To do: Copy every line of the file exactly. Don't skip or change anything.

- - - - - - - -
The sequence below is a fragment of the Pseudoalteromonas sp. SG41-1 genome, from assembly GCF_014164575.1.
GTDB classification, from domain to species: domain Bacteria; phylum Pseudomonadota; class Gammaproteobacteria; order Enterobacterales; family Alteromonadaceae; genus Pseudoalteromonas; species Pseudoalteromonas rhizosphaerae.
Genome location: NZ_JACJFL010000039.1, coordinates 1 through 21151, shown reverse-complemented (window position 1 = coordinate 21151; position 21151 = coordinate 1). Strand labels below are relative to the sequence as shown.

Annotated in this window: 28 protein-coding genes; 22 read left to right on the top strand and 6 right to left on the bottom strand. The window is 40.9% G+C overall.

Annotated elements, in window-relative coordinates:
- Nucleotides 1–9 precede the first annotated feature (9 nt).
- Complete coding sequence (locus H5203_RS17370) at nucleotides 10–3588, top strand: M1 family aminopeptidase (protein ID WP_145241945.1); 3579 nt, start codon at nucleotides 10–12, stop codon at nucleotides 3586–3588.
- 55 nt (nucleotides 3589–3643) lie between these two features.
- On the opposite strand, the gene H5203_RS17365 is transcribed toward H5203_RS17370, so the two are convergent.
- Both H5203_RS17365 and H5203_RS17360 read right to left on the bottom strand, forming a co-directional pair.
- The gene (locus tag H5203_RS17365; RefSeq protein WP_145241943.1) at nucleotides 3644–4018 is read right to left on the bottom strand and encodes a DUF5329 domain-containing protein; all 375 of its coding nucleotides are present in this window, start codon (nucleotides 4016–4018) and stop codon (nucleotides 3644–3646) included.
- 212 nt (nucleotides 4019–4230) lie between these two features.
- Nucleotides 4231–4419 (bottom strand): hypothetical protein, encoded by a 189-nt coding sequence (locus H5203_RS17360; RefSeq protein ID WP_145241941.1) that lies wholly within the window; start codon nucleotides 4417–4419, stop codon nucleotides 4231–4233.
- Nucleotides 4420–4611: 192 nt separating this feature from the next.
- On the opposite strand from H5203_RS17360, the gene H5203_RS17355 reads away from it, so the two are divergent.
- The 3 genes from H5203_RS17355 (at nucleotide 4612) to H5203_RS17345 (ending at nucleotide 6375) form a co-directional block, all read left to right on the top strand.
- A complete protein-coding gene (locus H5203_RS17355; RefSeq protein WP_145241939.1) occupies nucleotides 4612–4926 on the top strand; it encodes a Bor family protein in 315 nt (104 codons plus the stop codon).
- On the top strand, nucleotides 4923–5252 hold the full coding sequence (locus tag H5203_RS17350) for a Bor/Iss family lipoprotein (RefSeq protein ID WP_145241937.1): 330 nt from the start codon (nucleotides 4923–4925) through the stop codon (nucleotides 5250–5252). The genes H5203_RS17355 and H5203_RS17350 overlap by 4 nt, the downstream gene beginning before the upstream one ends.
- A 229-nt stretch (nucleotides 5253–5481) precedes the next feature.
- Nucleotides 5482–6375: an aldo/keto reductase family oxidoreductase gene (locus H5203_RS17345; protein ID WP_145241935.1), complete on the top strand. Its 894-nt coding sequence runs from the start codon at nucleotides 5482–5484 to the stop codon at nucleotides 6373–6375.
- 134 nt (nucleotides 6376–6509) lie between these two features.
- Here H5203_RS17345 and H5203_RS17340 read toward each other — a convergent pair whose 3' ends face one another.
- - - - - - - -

The sequence below is a fragment of the Pseudoalteromonas sp. SG41-1 genome, from assembly GCF_014164575.1.
GTDB classification, from domain to species: domain Bacteria; phylum Pseudomonadota; class Gammaproteobacteria; order Enterobacterales; family Alteromonadaceae; genus Pseudoalteromonas; species Pseudoalteromonas rhizosphaerae.
Genome location: NZ_JACJFL010000039.1, coordinates 1 through 21151, shown reverse-complemented (window position 1 = coordinate 21151; position 21151 = coordinate 1). Strand labels below are relative to the sequence as shown.

Annotated in this window: 28 protein-coding genes; 22 read left to right on the top strand and 6 right to left on the bottom strand. The window is 40.9% G+C overall.

Annotated elements, in window-relative coordinates:
- Nucleotides 1–9 precede the first annotated feature (9 nt).
- Complete coding sequence (locus H5203_RS17370) at nucleotides 10–3588, top strand: M1 family aminopeptidase (protein ID WP_145241945.1); 3579 nt, start codon at nucleotides 10–12, stop codon at nucleotides 3586–3588.
- 55 nt (nucleotides 3589–3643) lie between these two features.
- On the opposite strand, the gene H5203_RS17365 is transcribed toward H5203_RS17370, so the two are convergent.
- Both H5203_RS17365 and H5203_RS17360 read right to left on the bottom strand, forming a co-directional pair.
- The gene (locus tag H5203_RS17365; RefSeq protein WP_145241943.1) at nucleotides 3644–4018 is read right to left on the bottom strand and encodes a DUF5329 domain-containing protein; all 375 of its coding nucleotides are present in this window, start codon (nucleotides 4016–4018) and stop codon (nucleotides 3644–3646) included.
- 212 nt (nucleotides 4019–4230) lie between these two features.
- Nucleotides 4231–4419 (bottom strand): hypothetical protein, encoded by a 189-nt coding sequence (locus H5203_RS17360; RefSeq protein ID WP_145241941.1) that lies wholly within the window; start codon nucleotides 4417–4419, stop codon nucleotides 4231–4233.
- Nucleotides 4420–4611: 192 nt separating this feature from the next.
- On the opposite strand from H5203_RS17360, the gene H5203_RS17355 reads away from it, so the two are divergent.
- The 3 genes from H5203_RS17355 (at nucleotide 4612) to H5203_RS17345 (ending at nucleotide 6375) form a co-directional block, all read left to right on the top strand.
- A complete protein-coding gene (locus H5203_RS17355; RefSeq protein WP_145241939.1) occupies nucleotides 4612–4926 on the top strand; it encodes a Bor family protein in 315 nt (104 codons plus the stop codon).
- On the top strand, nucleotides 4923–5252 hold the full coding sequence (locus tag H5203_RS17350) for a Bor/Iss family lipoprotein (RefSeq protein ID WP_145241937.1): 330 nt from the start codon (nucleotides 4923–4925) through the stop codon (nucleotides 5250–5252). The genes H5203_RS17355 and H5203_RS17350 overlap by 4 nt, the downstream gene beginning before the upstream one ends.
- A 229-nt stretch (nucleotides 5253–5481) precedes the next feature.
- Nucleotides 5482–6375: an aldo/keto reductase family oxidoreductase gene (locus H5203_RS17345; protein ID WP_145241935.1), complete on the top strand. Its 894-nt coding sequence runs from the start codon at nucleotides 5482–5484 to the stop codon at nucleotides 6373–6375.
- 134 nt (nucleotides 6376–6509) lie between these two features.
- Here H5203_RS17345 and H5203_RS17340 read toward each other — a convergent pair whose 3' ends face one another.